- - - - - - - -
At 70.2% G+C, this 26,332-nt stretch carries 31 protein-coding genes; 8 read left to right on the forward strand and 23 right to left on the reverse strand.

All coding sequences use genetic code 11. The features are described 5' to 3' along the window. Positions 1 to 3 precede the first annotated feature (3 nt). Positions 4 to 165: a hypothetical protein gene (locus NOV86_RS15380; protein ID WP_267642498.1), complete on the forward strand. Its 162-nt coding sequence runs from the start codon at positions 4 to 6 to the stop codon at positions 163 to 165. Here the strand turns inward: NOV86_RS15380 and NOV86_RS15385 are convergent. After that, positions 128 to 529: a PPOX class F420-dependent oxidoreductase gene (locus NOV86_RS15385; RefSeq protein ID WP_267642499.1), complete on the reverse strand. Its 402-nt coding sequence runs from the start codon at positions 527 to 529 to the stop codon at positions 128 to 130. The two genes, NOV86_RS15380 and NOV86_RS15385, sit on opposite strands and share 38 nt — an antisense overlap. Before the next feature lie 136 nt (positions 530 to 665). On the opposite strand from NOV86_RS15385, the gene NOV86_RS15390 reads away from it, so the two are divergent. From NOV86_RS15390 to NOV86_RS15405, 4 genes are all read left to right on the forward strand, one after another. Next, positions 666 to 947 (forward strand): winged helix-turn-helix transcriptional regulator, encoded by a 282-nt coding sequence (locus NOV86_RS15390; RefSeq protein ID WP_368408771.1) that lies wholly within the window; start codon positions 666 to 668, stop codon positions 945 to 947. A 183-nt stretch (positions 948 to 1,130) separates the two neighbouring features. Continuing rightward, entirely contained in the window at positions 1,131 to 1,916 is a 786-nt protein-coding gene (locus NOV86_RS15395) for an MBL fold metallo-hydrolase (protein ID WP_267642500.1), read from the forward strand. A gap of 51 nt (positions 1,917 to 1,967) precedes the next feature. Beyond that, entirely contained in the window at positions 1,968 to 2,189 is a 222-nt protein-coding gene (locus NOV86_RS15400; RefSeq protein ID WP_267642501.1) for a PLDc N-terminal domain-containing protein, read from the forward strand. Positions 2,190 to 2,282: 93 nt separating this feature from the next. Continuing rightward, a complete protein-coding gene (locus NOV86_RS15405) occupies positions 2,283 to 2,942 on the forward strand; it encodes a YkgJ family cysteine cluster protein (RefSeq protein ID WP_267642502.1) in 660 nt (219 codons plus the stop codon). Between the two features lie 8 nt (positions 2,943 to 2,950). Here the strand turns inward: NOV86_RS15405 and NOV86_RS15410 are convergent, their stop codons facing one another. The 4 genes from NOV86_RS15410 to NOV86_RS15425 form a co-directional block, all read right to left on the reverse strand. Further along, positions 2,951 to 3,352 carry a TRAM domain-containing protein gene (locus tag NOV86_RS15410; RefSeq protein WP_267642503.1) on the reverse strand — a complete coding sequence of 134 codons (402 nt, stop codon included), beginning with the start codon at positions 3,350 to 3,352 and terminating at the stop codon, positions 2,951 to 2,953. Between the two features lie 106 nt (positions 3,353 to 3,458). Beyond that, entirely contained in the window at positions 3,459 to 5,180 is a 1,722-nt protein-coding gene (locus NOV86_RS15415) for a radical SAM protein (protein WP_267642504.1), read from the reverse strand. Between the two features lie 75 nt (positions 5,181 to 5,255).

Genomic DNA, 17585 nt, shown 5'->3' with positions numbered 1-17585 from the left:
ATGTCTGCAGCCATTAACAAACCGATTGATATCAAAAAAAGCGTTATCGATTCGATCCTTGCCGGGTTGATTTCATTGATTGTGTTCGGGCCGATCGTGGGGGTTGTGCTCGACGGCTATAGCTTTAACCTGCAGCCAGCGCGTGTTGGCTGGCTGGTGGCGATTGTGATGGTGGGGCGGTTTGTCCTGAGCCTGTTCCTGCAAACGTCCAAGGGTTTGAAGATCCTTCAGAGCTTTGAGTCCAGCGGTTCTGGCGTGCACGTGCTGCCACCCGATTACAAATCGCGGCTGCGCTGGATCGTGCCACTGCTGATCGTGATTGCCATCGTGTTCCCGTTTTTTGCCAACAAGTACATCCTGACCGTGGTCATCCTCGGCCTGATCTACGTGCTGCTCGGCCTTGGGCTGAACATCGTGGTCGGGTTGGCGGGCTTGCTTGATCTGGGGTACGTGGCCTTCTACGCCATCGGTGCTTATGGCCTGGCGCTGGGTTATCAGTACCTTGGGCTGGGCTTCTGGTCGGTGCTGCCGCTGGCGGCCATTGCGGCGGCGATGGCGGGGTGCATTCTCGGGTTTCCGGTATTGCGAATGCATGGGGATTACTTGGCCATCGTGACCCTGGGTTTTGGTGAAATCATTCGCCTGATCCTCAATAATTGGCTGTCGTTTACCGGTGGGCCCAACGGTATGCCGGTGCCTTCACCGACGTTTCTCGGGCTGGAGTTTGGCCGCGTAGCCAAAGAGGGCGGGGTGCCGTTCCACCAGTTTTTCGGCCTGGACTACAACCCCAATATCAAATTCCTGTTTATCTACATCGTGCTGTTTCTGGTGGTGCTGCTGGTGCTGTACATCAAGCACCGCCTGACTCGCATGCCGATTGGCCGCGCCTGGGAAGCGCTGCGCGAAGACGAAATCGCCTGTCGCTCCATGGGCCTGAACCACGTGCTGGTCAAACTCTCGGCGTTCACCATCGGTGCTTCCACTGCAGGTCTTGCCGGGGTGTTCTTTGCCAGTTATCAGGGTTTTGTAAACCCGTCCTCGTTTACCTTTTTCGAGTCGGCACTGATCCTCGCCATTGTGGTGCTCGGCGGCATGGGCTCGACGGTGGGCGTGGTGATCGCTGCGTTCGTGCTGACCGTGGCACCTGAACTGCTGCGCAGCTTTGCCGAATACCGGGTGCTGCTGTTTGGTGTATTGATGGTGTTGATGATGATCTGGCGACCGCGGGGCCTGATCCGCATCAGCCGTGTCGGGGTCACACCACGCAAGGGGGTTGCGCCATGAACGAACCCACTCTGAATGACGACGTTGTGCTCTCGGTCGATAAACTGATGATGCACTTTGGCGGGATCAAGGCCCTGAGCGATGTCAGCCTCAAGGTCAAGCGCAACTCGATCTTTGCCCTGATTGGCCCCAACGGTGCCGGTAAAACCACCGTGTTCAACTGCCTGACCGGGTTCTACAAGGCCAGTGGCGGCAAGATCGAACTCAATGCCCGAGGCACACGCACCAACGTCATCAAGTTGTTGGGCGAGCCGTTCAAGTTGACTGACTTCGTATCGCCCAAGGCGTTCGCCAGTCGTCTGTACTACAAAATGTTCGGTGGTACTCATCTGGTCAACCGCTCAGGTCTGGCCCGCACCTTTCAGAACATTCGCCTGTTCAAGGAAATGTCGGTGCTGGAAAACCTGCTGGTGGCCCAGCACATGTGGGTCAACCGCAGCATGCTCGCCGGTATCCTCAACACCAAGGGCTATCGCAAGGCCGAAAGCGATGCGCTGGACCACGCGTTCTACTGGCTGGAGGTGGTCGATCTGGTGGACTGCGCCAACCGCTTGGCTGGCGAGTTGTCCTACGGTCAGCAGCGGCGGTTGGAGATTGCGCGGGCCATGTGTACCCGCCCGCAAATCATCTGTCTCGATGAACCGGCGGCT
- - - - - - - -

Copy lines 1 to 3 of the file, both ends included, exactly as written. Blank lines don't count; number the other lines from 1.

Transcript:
At 70.2% G+C, this 26,332-nt stretch carries 31 protein-coding genes; 8 read left to right on the forward strand and 23 right to left on the reverse strand.

All coding sequences use genetic code 11. The features are described 5' to 3' along the window. Positions 1 to 3 precede the first annotated feature (3 nt). Positions 4 to 165: a hypothetical protein gene (locus NOV86_RS15380; protein ID WP_267642498.1), complete on the forward strand. Its 162-nt coding sequence runs from the start codon at positions 4 to 6 to the stop codon at positions 163 to 165. Here the strand turns inward: NOV86_RS15380 and NOV86_RS15385 are convergent. After that, positions 128 to 529: a PPOX class F420-dependent oxidoreductase gene (locus NOV86_RS15385; RefSeq protein ID WP_267642499.1), complete on the reverse strand. Its 402-nt coding sequence runs from the start codon at positions 527 to 529 to the stop codon at positions 128 to 130. The two genes, NOV86_RS15380 and NOV86_RS15385, sit on opposite strands and share 38 nt — an antisense overlap. Before the next feature lie 136 nt (positions 530 to 665). On the opposite strand from NOV86_RS15385, the gene NOV86_RS15390 reads away from it, so the two are divergent. From NOV86_RS15390 to NOV86_RS15405, 4 genes are all read left to right on the forward strand, one after another. Next, positions 666 to 947 (forward strand): winged helix-turn-helix transcriptional regulator, encoded by a 282-nt coding sequence (locus NOV86_RS15390; RefSeq protein ID WP_368408771.1) that lies wholly within the window; start codon positions 666 to 668, stop codon positions 945 to 947. A 183-nt stretch (positions 948 to 1,130) separates the two neighbouring features. Continuing rightward, entirely contained in the window at positions 1,131 to 1,916 is a 786-nt protein-coding gene (locus NOV86_RS15395) for an MBL fold metallo-hydrolase (protein ID WP_267642500.1), read from the forward strand. A gap of 51 nt (positions 1,917 to 1,967) precedes the next feature. Beyond that, entirely contained in the window at positions 1,968 to 2,189 is a 222-nt protein-coding gene (locus NOV86_RS15400; RefSeq protein ID WP_267642501.1) for a PLDc N-terminal domain-containing protein, read from the forward strand. Positions 2,190 to 2,282: 93 nt separating this feature from the next. Continuing rightward, a complete protein-coding gene (locus NOV86_RS15405) occupies positions 2,283 to 2,942 on the forward strand; it encodes a YkgJ family cysteine cluster protein (RefSeq protein ID WP_267642502.1) in 660 nt (219 codons plus the stop codon). Between the two features lie 8 nt (positions 2,943 to 2,950). Here the strand turns inward: NOV86_RS15405 and NOV86_RS15410 are convergent, their stop codons facing one another. The 4 genes from NOV86_RS15410 to NOV86_RS15425 form a co-directional block, all read right to left on the reverse strand. Further along, positions 2,951 to 3,352 carry a TRAM domain-containing protein gene (locus tag NOV86_RS15410; RefSeq protein WP_267642503.1) on the reverse strand — a complete coding sequence of 134 codons (402 nt, stop codon included), beginning with the start codon at positions 3,350 to 3,352 and terminating at the stop codon, positions 2,951 to 2,953. Between the two features lie 106 nt (positions 3,353 to 3,458). Beyond that, entirely contained in the window at positions 3,459 to 5,180 is a 1,722-nt protein-coding gene (locus NOV86_RS15415) for a radical SAM protein (protein WP_267642504.1), read from the reverse strand. Between the two features lie 75 nt (positions 5,181 to 5,255).

Genomic DNA, 17585 nt, shown 5'->3' with positions numbered 1-17585 from the left: